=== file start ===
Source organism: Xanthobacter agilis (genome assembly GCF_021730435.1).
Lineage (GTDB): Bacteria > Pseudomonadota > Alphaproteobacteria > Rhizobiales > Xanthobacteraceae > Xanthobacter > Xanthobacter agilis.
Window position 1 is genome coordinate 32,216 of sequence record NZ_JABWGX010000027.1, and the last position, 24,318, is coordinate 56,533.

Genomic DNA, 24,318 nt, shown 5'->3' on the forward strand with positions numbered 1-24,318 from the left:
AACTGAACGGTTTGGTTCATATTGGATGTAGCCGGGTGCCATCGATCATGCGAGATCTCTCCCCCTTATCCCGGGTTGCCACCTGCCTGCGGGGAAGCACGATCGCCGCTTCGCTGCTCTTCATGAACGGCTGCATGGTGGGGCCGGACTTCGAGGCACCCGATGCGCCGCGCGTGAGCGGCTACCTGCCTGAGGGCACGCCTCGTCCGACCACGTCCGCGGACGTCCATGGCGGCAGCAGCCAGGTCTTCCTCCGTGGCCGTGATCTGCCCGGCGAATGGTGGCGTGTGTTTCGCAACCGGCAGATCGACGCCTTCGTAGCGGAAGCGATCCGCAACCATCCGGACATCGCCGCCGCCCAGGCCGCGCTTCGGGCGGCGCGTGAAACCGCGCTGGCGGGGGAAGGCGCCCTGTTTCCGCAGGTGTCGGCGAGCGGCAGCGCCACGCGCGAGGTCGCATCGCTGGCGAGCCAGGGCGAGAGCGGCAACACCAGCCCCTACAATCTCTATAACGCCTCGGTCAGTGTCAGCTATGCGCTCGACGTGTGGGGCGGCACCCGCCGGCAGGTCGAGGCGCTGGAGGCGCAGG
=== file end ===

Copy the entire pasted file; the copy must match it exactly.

Source organism: Xanthobacter agilis (genome assembly GCF_021730435.1).
Lineage (GTDB): Bacteria > Pseudomonadota > Alphaproteobacteria > Rhizobiales > Xanthobacteraceae > Xanthobacter > Xanthobacter agilis.
Window position 1 is genome coordinate 32,216 of sequence record NZ_JABWGX010000027.1, and the last position, 24,318, is coordinate 56,533.

Genomic DNA, 24,318 nt, shown 5'->3' on the forward strand with positions numbered 1-24,318 from the left:
AACTGAACGGTTTGGTTCATATTGGATGTAGCCGGGTGCCATCGATCATGCGAGATCTCTCCCCCTTATCCCGGGTTGCCACCTGCCTGCGGGGAAGCACGATCGCCGCTTCGCTGCTCTTCATGAACGGCTGCATGGTGGGGCCGGACTTCGAGGCACCCGATGCGCCGCGCGTGAGCGGCTACCTGCCTGAGGGCACGCCTCGTCCGACCACGTCCGCGGACGTCCATGGCGGCAGCAGCCAGGTCTTCCTCCGTGGCCGTGATCTGCCCGGCGAATGGTGGCGTGTGTTTCGCAACCGGCAGATCGACGCCTTCGTAGCGGAAGCGATCCGCAACCATCCGGACATCGCCGCCGCCCAGGCCGCGCTTCGGGCGGCGCGTGAAACCGCGCTGGCGGGGGAAGGCGCCCTGTTTCCGCAGGTGTCGGCGAGCGGCAGCGCCACGCGCGAGGTCGCATCGCTGGCGAGCCAGGGCGAGAGCGGCAACACCAGCCCCTACAATCTCTATAACGCCTCGGTCAGTGTCAGCTATGCGCTCGACGTGTGGGGCGGCACCCGCCGGCAGGTCGAGGCGCTGGAGGCGCAGG